This is a clear example of “perception management”, whereby a constant flow of negative, fear-mongering information results in a diminished view of Russia. This is exactly how a propaganda system is supposed to work.

Again, all the allegations against Russia are either baseless or completely fabricated. For instance, Russia did not invade Ukraine, as claimed. It was the US-led NATO alliance that orchestrated the violent overthrow of an elected government in 2014. The Western-backed regime that seized power in Kiev has been waging a genocidal war of aggression on ethnic Russians in eastern Ukraine ever since. Yet Western media and governments upturn reality and accuse Russia of “destabilizing Ukraine”.


When people are so prone to powers of persuasion against all reason and reality then that is proof of brainwashing.

When a Russian communications naval vessel in international waters off America’s east coast is hysterically portrayed as sinister, yet US warships are daily patrolling Russia’s Black Sea without a hint of disquiet among Western media then, again, the dissonance should raise skepticism.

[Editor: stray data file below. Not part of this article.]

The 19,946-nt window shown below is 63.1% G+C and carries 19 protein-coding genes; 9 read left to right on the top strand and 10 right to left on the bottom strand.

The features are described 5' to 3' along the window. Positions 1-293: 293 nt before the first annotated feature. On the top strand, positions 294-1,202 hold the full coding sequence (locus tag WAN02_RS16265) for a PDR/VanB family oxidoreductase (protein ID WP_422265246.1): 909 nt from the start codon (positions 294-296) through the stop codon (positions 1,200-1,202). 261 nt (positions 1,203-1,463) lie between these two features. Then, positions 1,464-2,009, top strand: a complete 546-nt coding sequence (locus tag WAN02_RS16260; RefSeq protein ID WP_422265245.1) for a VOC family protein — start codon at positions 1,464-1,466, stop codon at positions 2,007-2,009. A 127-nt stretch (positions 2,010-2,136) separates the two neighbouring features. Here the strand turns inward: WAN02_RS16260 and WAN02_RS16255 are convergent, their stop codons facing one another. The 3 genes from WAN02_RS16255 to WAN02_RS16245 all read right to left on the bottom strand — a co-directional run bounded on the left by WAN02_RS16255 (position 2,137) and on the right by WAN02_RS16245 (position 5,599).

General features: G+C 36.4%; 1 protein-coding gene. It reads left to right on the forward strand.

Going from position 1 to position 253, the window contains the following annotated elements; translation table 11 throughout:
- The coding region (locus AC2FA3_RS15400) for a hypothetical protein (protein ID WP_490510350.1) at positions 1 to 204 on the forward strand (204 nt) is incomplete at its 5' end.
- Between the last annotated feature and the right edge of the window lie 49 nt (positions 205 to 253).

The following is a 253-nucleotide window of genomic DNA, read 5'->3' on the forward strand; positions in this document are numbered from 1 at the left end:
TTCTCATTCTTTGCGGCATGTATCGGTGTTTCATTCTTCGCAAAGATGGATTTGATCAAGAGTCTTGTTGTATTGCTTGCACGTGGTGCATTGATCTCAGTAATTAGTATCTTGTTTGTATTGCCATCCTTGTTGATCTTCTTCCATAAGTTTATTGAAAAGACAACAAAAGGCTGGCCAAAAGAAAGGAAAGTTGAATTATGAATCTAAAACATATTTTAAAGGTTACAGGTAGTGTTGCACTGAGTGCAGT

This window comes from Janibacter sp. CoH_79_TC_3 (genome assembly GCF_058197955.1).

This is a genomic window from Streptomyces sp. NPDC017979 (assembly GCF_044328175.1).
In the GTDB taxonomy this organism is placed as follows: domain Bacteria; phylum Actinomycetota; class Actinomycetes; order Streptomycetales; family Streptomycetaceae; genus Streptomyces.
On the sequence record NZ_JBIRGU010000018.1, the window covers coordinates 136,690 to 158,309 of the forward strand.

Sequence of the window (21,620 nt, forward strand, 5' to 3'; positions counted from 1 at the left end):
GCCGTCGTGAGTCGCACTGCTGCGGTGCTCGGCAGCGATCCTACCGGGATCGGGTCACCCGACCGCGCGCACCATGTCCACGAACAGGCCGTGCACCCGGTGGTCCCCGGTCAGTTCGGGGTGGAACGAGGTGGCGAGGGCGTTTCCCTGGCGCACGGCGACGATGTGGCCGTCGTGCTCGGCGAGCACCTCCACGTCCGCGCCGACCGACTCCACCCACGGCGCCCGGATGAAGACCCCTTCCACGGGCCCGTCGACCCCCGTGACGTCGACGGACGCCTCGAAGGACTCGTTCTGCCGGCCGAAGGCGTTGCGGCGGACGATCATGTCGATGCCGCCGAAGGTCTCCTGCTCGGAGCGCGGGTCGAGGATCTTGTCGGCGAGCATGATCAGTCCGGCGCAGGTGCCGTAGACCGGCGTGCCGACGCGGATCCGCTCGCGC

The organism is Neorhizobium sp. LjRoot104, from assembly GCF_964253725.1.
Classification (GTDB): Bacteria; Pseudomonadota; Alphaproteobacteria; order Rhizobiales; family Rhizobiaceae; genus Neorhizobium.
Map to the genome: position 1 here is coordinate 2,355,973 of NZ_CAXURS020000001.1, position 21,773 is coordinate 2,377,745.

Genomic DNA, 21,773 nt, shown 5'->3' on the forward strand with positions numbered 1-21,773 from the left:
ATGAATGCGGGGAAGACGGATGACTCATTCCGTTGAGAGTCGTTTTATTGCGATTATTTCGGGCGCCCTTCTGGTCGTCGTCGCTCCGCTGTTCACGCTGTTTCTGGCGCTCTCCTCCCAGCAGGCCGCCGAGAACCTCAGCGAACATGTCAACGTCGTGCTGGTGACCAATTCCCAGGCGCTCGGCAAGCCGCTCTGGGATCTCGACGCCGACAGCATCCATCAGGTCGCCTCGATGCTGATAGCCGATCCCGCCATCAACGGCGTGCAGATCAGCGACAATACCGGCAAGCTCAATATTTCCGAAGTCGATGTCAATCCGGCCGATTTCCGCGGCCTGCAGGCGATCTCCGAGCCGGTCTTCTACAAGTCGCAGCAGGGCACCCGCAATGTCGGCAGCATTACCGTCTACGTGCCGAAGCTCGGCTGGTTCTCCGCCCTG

Or when Russia is constantly accused of electoral interference in Western countries and of broadcasting “fake news” yet Western media themselves pump out fake news on Iraq, Syria, Libya, Iran and much more, and don’t even ponder that the United States is documented to have illegally interfered in the elections of over 80 nations – then we should at least suspect there is something wrong with this informational picture.


Russophobia has become such a pathological condition in Western discourse it’s not even recognized.

This week, the London-based rights group Amnesty International published its annual report. It deplored “powerful narratives of blame, fear and scapegoating” spreading across the globe. And it attributed rising political populism across the West as being responsible for all sorts of ills, mentioning “Islamophobia, racism, sexism, xenophobia and misogyny”.